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After inviting a group of friends over, I was in the full get-together swing of things. The morning of the party started a little rocky with my homemade almond butter ending up on the ceiling (that little blender stopper dohicky thing is important), but the house was already decorated for the season, so the only thing left for décor was ironing napkins. Easy. For the menu, I kept true to my roots; seasonal is always best.  The weather has just started to change in JAX, exhibiting an autumnal breeze cool enough to notice there isn’t sweat running down my thighs for the first time in months.  So I thought a healthy comfort food meal would be perfect: white bean dip with cast iron nuts and stuffed bacon-wrapped dates for appetizers, and spaghetti squash with a veg ragu accompanied by a green bean, leek and apricot succotash as the main. The girls were generously bringing wine and dessert, so we were all set.

Green Bean Succotash

Martha and Ina would have been proud of my table (yay for pumpkin name plates!), and the dinner just smelled delicious. Everything was planned out swimmingly until, 5 minutes before the guests arrive, I freak out. Remembering that two of the girls coming were following a general Paleo diet, my gasp was audible. Here I am, with my veg-inspired background not at all following rule #1 of entertaining: serve what will make your guests feel special. AH! Paleo is meat-based, and the pepitas on my ragu isn’t going to cut it! Is there time to stuff a chicken in the oven? No…. Can I throw some salami on the squash? Hardly. With the doorbell ringing, I prayed to the veggie Gods for help, and the protein Gods for clemency.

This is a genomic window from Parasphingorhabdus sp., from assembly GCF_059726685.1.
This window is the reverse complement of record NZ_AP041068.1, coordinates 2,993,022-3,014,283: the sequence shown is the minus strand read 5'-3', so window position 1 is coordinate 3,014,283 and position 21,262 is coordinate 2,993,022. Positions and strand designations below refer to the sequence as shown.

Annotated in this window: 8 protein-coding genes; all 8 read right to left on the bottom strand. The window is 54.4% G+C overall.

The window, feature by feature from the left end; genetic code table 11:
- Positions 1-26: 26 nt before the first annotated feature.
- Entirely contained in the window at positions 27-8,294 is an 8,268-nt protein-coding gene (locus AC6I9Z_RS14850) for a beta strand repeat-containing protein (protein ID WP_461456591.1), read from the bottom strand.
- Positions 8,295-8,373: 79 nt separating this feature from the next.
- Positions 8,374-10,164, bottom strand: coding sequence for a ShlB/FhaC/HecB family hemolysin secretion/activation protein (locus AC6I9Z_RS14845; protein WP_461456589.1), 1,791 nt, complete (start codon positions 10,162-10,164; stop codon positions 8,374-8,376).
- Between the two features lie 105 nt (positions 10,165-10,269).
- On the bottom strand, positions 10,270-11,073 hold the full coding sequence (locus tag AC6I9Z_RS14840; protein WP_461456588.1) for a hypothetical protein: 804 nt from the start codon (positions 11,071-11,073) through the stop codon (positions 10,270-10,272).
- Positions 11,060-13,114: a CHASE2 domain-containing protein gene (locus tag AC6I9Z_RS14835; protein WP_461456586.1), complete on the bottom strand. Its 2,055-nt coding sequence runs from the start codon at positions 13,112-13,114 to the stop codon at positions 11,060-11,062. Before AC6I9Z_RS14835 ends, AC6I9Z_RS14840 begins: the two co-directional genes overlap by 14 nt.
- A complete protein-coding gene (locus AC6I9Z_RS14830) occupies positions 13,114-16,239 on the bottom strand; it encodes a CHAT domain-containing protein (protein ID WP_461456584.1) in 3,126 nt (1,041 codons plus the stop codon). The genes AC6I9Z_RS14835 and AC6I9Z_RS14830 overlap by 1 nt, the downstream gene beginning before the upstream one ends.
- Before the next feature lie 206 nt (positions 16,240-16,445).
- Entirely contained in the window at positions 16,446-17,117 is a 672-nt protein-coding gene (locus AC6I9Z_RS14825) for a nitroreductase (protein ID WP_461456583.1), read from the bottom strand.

My freak-out, like honestly most freak-outs, was just plain silly. We had such a good time, and the ladies loved the meal. Better than any food or wine that night was the amazing company and the growing of friendships. Which is truly the reason for any entertaining. We all had a lot in common and were able to share some pretty funny military wife stories. No boys allowed.

The Paleo diet did come up though, and after we said our goodbyes, I decided to do a little more research on the topic. So, as I sat in bed, eating a late-night dessert piece of sourdough with butter, I ironically read about the gluten, grain, legume, and dairy-free lifestyle. Through breadcrumbs on my night-shirt and with butter-licked fingers, I learned about the pros and cons of “primal” eating, and it truly inspired me.

Being one that focuses eating on a more flexitarian principle, I do experiment with different styles of cooking and eating, as long as it’s whole-food, seasonal, clean eating. So into the Paleo world I dove.

Remember the almond butter on the ceiling? Well, that was a small series of catastrophes that led to me throwing my hands up in the air (as opposed to my blender against the wall) on making homemade almond butter, and settled for almond milk instead. Loving plain almond milk but wanting to spice things up a bit, I let raw almonds, coconut chips, and a touch of maple syrup sit completely covered with water for 24 hours in the fridge. After it was blended and then strained, I was left with a beautiful, slightly naturally sweetened almond milk, and a hearty almond mash.

Almond Milk & Mash

The Paleo inspritation: almond cookies! Similarly to how I use my juicing pulp to make crackers, I couldn’t let the mash go to waste. So mixing in a quick dough of coconut flour, almond butter, a touch of maple syrup and the mash, I whipped up a crunchy and creamy Coconut Almond & Maple cookie that would leave even the biggest sweet tooth none-the-wiser. They are super easy to make, and even easier to eat.

Despite the flexitarian diet, the evening was such a blast and I look forward to the next time the girls get together. Only next time, I’ll serve marinated flank steak, and these cookies for dessert!

Enjoy!

Paleo Almond Cookies

Almond, Coconut, & Maple Cookies
(makes 12, 2-in cookies)

  • ½ c almond butter
  • ½ c almond mash left over from making Sweetened Almond Milk